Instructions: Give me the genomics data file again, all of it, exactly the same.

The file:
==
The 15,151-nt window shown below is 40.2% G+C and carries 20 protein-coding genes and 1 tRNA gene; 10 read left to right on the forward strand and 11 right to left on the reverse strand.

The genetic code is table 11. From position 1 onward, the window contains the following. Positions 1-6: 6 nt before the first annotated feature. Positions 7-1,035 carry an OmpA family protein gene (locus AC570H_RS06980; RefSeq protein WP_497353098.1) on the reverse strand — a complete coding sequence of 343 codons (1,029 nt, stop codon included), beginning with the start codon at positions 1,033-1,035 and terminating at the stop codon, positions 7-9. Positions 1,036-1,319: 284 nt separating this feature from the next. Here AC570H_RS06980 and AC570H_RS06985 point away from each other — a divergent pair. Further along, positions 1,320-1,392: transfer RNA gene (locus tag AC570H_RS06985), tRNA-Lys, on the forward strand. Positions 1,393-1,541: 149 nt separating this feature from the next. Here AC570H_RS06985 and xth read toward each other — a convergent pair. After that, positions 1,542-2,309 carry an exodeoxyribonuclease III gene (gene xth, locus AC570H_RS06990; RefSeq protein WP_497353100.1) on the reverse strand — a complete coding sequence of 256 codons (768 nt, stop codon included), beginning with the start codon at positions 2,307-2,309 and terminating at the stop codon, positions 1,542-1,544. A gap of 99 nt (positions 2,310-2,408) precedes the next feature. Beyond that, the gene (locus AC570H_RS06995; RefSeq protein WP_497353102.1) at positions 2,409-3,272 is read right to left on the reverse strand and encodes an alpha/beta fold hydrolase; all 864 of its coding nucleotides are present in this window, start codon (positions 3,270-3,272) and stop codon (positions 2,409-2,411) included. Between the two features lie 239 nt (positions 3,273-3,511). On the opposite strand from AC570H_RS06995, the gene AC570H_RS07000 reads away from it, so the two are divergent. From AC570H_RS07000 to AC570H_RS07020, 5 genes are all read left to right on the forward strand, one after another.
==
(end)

The 15,151-nt window shown below is 40.2% G+C and carries 20 protein-coding genes and 1 tRNA gene; 10 read left to right on the forward strand and 11 right to left on the reverse strand.

The genetic code is table 11. From position 1 onward, the window contains the following. Positions 1-6: 6 nt before the first annotated feature. Positions 7-1,035 carry an OmpA family protein gene (locus AC570H_RS06980; RefSeq protein WP_497353098.1) on the reverse strand — a complete coding sequence of 343 codons (1,029 nt, stop codon included), beginning with the start codon at positions 1,033-1,035 and terminating at the stop codon, positions 7-9. Positions 1,036-1,319: 284 nt separating this feature from the next. Here AC570H_RS06980 and AC570H_RS06985 point away from each other — a divergent pair. Further along, positions 1,320-1,392: transfer RNA gene (locus tag AC570H_RS06985), tRNA-Lys, on the forward strand. Positions 1,393-1,541: 149 nt separating this feature from the next. Here AC570H_RS06985 and xth read toward each other — a convergent pair. After that, positions 1,542-2,309 carry an exodeoxyribonuclease III gene (gene xth, locus AC570H_RS06990; RefSeq protein WP_497353100.1) on the reverse strand — a complete coding sequence of 256 codons (768 nt, stop codon included), beginning with the start codon at positions 2,307-2,309 and terminating at the stop codon, positions 1,542-1,544. A gap of 99 nt (positions 2,310-2,408) precedes the next feature. Beyond that, the gene (locus AC570H_RS06995; RefSeq protein WP_497353102.1) at positions 2,409-3,272 is read right to left on the reverse strand and encodes an alpha/beta fold hydrolase; all 864 of its coding nucleotides are present in this window, start codon (positions 3,270-3,272) and stop codon (positions 2,409-2,411) included. Between the two features lie 239 nt (positions 3,273-3,511). On the opposite strand from AC570H_RS06995, the gene AC570H_RS07000 reads away from it, so the two are divergent. From AC570H_RS07000 to AC570H_RS07020, 5 genes are all read left to right on the forward strand, one after another.